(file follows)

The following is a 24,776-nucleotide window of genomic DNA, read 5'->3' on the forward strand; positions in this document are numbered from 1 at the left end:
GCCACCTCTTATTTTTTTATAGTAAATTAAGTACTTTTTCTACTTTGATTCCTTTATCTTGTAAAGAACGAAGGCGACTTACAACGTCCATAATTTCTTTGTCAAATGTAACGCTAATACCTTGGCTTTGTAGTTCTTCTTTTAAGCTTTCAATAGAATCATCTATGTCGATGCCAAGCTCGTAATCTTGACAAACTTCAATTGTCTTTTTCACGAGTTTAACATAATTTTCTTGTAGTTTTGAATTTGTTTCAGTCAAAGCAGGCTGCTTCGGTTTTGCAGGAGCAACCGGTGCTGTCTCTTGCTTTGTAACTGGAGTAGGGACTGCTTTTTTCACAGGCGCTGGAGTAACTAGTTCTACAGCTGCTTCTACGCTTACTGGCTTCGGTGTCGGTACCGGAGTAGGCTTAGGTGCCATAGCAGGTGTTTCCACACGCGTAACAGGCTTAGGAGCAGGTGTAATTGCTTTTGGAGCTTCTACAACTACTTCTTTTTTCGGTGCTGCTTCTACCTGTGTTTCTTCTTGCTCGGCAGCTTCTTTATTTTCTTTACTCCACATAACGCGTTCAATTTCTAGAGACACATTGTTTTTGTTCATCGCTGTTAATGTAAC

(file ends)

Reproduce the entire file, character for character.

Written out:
The following is a 24,776-nucleotide window of genomic DNA, read 5'->3' on the forward strand; positions in this document are numbered from 1 at the left end:
GCCACCTCTTATTTTTTTATAGTAAATTAAGTACTTTTTCTACTTTGATTCCTTTATCTTGTAAAGAACGAAGGCGACTTACAACGTCCATAATTTCTTTGTCAAATGTAACGCTAATACCTTGGCTTTGTAGTTCTTCTTTTAAGCTTTCAATAGAATCATCTATGTCGATGCCAAGCTCGTAATCTTGACAAACTTCAATTGTCTTTTTCACGAGTTTAACATAATTTTCTTGTAGTTTTGAATTTGTTTCAGTCAAAGCAGGCTGCTTCGGTTTTGCAGGAGCAACCGGTGCTGTCTCTTGCTTTGTAACTGGAGTAGGGACTGCTTTTTTCACAGGCGCTGGAGTAACTAGTTCTACAGCTGCTTCTACGCTTACTGGCTTCGGTGTCGGTACCGGAGTAGGCTTAGGTGCCATAGCAGGTGTTTCCACACGCGTAACAGGCTTAGGAGCAGGTGTAATTGCTTTTGGAGCTTCTACAACTACTTCTTTTTTCGGTGCTGCTTCTACCTGTGTTTCTTCTTGCTCGGCAGCTTCTTTATTTTCTTTACTCCACATAACGCGTTCAATTTCTAGAGACACATTGTTTTTGTTCATCGCTGTTAATGTAAC